• Please explain generally what your city hopes to accomplish in terms of installing infrastructure for bicycles by the end of 2015. Our primary focus is onprotected bike lanes (aka cycle tracks) as they are very visible and effective toolsfor creating comfortable places to ride on busy streets. We are also interested inunderstanding how these projects fit into your city’s goals to build an effectivenetwork of low-stress places to ride a bike.Related improvements may include neighborhood greenways (aka bikeboulevards), intersection and signal modifications, traffic calming, bike boxes,conventional bike lanes and separated off-street pathways. We understand thatpublic process may not be completed and approvals may not be final, but wewould like an idea of your city’s plans for 2014 and 2015. Please include links toany relevant documents such as adopted plans, project visualizations or policies.We plan to build at least four cycle tracks by the end of 2015. While the chosen corridors are notidentified as cycle tracks in the 2010 Bicycle Plan, the draft Los Angeles Mobility Plan 2035includes them all in a proposed city-wide Bicycle Enhanced Network (BEN). The goal of the BENis to encourage riders of every age to bike and feel safe while doing so. The BEN will includevarious treatments designed to achieve this goal. On backbone streets, they include wide bicyclelanes with additional pavement markings, raised bicycle lanes, cycle tracks, dedicatedbicycle/bus lanes, colored bicycle lanes in conflict areas, colored bicycle lanes at interchanges,bicycle boxes, and two stage turn queue boxes. On neighborhood streets, they includemini-roundabouts, stop signs on cross streets, curb bulbouts and high-visibility crosswalks,diagonal diverters, bicycle signals at major intersection crossings, crossing islands, andbicycle-only left turn pockets.Our protected lane project closest to installation is called MyFigueroa. Renderings and additional2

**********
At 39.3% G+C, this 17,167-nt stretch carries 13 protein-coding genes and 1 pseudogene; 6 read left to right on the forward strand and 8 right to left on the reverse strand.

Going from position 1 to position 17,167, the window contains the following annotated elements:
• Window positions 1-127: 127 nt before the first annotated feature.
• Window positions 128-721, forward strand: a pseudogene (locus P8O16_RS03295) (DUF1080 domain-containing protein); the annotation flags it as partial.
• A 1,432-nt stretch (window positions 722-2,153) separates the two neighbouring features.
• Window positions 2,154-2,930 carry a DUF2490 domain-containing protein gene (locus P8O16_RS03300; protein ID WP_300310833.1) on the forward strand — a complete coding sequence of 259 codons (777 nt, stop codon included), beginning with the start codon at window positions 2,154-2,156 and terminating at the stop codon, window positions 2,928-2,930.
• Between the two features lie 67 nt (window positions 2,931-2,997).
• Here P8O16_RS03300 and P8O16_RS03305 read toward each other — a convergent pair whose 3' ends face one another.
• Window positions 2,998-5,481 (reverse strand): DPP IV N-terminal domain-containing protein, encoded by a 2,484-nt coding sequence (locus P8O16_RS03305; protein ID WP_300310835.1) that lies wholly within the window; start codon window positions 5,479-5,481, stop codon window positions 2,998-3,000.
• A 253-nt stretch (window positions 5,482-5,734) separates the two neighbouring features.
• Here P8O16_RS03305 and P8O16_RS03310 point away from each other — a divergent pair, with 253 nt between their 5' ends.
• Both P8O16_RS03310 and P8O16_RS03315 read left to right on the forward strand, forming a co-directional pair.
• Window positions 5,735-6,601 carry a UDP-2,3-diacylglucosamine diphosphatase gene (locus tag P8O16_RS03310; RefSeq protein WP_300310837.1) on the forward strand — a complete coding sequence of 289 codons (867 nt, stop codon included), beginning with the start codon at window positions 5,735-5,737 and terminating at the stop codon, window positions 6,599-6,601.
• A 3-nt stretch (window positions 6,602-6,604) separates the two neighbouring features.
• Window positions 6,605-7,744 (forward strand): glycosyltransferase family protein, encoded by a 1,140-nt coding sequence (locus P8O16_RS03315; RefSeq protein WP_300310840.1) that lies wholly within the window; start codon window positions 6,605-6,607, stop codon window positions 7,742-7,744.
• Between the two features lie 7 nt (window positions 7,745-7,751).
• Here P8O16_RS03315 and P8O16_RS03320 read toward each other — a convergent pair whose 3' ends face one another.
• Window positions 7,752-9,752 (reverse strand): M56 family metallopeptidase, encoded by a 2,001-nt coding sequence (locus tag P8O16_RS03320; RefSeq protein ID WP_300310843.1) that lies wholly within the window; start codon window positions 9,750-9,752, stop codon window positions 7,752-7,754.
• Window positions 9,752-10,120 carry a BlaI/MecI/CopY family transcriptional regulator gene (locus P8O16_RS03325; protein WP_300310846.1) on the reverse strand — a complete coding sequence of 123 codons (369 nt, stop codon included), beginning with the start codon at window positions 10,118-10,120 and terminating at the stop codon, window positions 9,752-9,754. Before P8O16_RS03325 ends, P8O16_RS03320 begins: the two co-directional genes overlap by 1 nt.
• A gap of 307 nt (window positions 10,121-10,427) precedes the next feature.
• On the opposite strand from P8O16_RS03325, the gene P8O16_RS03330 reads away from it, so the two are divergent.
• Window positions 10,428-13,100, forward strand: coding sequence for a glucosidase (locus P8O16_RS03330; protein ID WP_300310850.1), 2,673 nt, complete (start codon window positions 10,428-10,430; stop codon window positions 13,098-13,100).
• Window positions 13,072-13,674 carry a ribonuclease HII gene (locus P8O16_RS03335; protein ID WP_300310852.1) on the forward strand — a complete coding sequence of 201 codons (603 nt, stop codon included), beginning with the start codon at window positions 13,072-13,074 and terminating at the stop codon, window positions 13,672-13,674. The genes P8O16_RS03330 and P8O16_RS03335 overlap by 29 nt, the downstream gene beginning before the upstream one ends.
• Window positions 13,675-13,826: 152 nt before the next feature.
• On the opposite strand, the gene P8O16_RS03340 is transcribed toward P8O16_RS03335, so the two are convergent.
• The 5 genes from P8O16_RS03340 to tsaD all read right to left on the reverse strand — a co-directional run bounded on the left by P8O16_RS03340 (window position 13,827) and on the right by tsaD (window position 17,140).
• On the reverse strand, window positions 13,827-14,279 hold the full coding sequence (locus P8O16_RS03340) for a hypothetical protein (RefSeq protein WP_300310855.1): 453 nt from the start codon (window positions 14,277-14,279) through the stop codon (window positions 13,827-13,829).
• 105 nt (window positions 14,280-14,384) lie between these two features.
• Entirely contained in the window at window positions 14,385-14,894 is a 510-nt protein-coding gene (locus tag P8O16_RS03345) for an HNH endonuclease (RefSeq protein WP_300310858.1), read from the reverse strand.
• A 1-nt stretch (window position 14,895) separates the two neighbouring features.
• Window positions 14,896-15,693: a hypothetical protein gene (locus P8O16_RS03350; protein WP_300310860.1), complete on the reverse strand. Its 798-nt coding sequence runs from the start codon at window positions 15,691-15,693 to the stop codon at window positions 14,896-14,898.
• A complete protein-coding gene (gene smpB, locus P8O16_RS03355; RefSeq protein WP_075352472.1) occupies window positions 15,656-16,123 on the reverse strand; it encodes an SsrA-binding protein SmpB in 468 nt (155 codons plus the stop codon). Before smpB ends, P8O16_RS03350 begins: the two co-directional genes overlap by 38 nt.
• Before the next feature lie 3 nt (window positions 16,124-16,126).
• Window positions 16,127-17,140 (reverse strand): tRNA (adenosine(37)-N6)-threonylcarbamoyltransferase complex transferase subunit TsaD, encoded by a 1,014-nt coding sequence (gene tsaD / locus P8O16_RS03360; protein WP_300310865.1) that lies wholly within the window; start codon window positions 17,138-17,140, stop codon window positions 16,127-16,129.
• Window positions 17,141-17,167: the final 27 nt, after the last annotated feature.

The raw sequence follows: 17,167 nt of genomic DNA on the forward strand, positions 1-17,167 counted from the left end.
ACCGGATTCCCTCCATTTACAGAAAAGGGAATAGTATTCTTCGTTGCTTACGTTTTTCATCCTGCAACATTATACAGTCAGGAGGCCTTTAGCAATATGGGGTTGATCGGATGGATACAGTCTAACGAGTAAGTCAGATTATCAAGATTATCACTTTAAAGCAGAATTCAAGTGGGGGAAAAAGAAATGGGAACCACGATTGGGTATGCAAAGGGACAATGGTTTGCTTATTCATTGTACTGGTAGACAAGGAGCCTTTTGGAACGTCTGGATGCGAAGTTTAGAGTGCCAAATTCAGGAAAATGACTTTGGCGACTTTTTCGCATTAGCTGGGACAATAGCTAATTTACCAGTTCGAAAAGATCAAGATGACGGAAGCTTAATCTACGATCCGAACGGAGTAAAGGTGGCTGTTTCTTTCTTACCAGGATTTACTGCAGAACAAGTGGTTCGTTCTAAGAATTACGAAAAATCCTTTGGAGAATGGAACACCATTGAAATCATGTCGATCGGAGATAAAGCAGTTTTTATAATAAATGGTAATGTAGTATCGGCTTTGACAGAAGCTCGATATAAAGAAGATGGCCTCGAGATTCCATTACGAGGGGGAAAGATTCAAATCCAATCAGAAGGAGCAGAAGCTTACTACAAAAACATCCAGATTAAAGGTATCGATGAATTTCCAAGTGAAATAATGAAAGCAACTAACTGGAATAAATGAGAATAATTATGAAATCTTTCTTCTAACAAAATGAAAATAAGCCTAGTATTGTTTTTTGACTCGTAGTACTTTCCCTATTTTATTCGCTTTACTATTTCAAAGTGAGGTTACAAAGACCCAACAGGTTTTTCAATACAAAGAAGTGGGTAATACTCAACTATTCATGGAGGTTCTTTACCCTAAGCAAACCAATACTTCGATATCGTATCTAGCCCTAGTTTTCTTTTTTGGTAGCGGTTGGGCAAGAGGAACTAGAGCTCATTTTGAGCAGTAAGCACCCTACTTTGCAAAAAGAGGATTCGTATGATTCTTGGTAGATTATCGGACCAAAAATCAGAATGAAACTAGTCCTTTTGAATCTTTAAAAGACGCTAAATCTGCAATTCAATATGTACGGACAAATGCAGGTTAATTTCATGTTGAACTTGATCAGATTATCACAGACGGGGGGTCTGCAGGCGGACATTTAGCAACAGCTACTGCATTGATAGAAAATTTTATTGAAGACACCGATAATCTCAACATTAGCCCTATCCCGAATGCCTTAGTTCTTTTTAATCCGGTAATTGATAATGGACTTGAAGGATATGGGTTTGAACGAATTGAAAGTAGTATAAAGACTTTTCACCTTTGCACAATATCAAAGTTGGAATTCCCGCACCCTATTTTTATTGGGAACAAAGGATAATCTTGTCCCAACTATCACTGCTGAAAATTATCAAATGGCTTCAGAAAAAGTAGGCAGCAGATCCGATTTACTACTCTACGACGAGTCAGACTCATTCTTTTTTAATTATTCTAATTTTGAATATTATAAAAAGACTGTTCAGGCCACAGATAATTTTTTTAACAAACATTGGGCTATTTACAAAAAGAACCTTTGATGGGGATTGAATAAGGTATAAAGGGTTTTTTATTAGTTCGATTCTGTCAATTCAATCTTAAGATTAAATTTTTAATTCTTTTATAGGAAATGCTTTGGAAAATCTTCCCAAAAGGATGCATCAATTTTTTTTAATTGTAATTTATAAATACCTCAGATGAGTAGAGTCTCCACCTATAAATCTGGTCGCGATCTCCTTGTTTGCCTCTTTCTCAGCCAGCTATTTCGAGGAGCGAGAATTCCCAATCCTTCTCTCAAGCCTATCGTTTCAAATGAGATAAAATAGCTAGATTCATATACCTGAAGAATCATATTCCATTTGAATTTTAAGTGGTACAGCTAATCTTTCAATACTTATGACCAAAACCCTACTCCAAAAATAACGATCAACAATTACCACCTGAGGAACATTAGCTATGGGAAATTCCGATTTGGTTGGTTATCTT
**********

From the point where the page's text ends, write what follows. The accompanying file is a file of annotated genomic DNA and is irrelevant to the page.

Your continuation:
project information can be found here (http://www.myfigueroa.com/).• Please identify up to 4 specific protected lane and related projects that arelikely to be completed by the end of 2015.Facility type: Protected lane (include type of protection), buffered lane,intersection treatment, etc.Funding status: Is it funded? Amount?Planning status: Funded, designed, out to bid, etc.Road classification: Local, collector, arterial, etc.ProjectNameFacilityTypeLength FundingStatusPlanningStatusRoadClassificationProjectedCompletionDateMyFigueroa Cycle track 3 miles FullyFundedFinalDesign Arterial 2015Los AngelesStreetCycle track .6 miles LocallyFundedConceptual Arterial 2015WashingtonBlvdCycle track .85 miles LocallyFundedConceptual Arterial 2015First Street Cycle track .15 miles LocallyFundedConceptual Arterial 2015• Please briefly explain why each of these projects is significant. Which will bethe most transformational to your city, and why? How does this signature projectfit into your city’s long-term vision?MyFigueroa is significant because it will connect the extensive downtown bicycle network to oneof the city’s largest bicycle hubs, the University of Southern California. This cycle track, and itscomplementary streetscape improvements, will ensure increased ease of movement betweenthe two and greatly improve safety for bicycle riders along the corridor. This will be the mosttransformational for the city because it will be very visible to both locals and visitors. It provides aneeded north-south connection that makes it easier and safer for those living in South Los Angeles to commute to jobs in Downtown. It is also the longest cycle track currently planned for Los Angeles. MyFigueroa will “prove” the cycle track concept in Los Angeles, and will make iteasier for cycle tracks to proliferate across the city, our long-term vision. In the future, there will3